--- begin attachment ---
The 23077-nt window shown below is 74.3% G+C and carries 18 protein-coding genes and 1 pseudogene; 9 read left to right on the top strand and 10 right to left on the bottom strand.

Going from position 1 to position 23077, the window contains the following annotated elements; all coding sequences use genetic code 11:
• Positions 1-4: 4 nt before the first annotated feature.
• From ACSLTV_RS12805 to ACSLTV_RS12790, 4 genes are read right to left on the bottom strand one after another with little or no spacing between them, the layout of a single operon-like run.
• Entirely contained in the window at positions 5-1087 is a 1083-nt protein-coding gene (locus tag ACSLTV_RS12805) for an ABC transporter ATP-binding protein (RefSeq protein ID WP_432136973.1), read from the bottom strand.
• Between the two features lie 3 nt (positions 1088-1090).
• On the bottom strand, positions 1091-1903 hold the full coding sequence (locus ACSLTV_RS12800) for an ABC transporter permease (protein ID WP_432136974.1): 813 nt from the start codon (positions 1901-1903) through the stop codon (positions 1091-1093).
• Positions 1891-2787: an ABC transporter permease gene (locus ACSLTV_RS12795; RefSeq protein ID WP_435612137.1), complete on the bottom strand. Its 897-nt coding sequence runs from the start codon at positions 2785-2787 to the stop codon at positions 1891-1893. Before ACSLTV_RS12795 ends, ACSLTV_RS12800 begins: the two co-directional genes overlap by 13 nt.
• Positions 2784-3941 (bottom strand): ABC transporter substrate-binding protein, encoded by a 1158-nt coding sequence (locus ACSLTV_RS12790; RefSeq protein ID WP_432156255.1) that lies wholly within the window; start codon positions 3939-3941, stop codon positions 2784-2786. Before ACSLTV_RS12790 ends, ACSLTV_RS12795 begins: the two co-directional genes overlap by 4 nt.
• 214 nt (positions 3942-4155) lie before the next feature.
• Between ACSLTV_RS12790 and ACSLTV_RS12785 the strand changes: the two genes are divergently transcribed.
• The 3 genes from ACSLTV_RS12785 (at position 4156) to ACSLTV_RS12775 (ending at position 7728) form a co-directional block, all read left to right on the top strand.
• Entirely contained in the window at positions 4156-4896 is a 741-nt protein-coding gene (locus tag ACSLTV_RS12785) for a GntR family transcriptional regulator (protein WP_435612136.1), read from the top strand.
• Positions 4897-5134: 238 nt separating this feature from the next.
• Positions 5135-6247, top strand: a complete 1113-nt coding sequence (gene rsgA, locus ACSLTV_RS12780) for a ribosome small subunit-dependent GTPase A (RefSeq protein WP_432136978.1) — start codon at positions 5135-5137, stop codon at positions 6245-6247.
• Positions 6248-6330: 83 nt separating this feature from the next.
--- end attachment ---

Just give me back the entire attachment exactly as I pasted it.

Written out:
The 23077-nt window shown below is 74.3% G+C and carries 18 protein-coding genes and 1 pseudogene; 9 read left to right on the top strand and 10 right to left on the bottom strand.

Going from position 1 to position 23077, the window contains the following annotated elements; all coding sequences use genetic code 11:
• Positions 1-4: 4 nt before the first annotated feature.
• From ACSLTV_RS12805 to ACSLTV_RS12790, 4 genes are read right to left on the bottom strand one after another with little or no spacing between them, the layout of a single operon-like run.
• Entirely contained in the window at positions 5-1087 is a 1083-nt protein-coding gene (locus tag ACSLTV_RS12805) for an ABC transporter ATP-binding protein (RefSeq protein ID WP_432136973.1), read from the bottom strand.
• Between the two features lie 3 nt (positions 1088-1090).
• On the bottom strand, positions 1091-1903 hold the full coding sequence (locus ACSLTV_RS12800) for an ABC transporter permease (protein ID WP_432136974.1): 813 nt from the start codon (positions 1901-1903) through the stop codon (positions 1091-1093).
• Positions 1891-2787: an ABC transporter permease gene (locus ACSLTV_RS12795; RefSeq protein ID WP_435612137.1), complete on the bottom strand. Its 897-nt coding sequence runs from the start codon at positions 2785-2787 to the stop codon at positions 1891-1893. Before ACSLTV_RS12795 ends, ACSLTV_RS12800 begins: the two co-directional genes overlap by 13 nt.
• Positions 2784-3941 (bottom strand): ABC transporter substrate-binding protein, encoded by a 1158-nt coding sequence (locus ACSLTV_RS12790; RefSeq protein ID WP_432156255.1) that lies wholly within the window; start codon positions 3939-3941, stop codon positions 2784-2786. Before ACSLTV_RS12790 ends, ACSLTV_RS12795 begins: the two co-directional genes overlap by 4 nt.
• 214 nt (positions 3942-4155) lie before the next feature.
• Between ACSLTV_RS12790 and ACSLTV_RS12785 the strand changes: the two genes are divergently transcribed.
• The 3 genes from ACSLTV_RS12785 (at position 4156) to ACSLTV_RS12775 (ending at position 7728) form a co-directional block, all read left to right on the top strand.
• Entirely contained in the window at positions 4156-4896 is a 741-nt protein-coding gene (locus tag ACSLTV_RS12785) for a GntR family transcriptional regulator (protein WP_435612136.1), read from the top strand.
• Positions 4897-5134: 238 nt separating this feature from the next.
• Positions 5135-6247, top strand: a complete 1113-nt coding sequence (gene rsgA, locus ACSLTV_RS12780) for a ribosome small subunit-dependent GTPase A (RefSeq protein WP_432136978.1) — start codon at positions 5135-5137, stop codon at positions 6245-6247.
• Positions 6248-6330: 83 nt separating this feature from the next.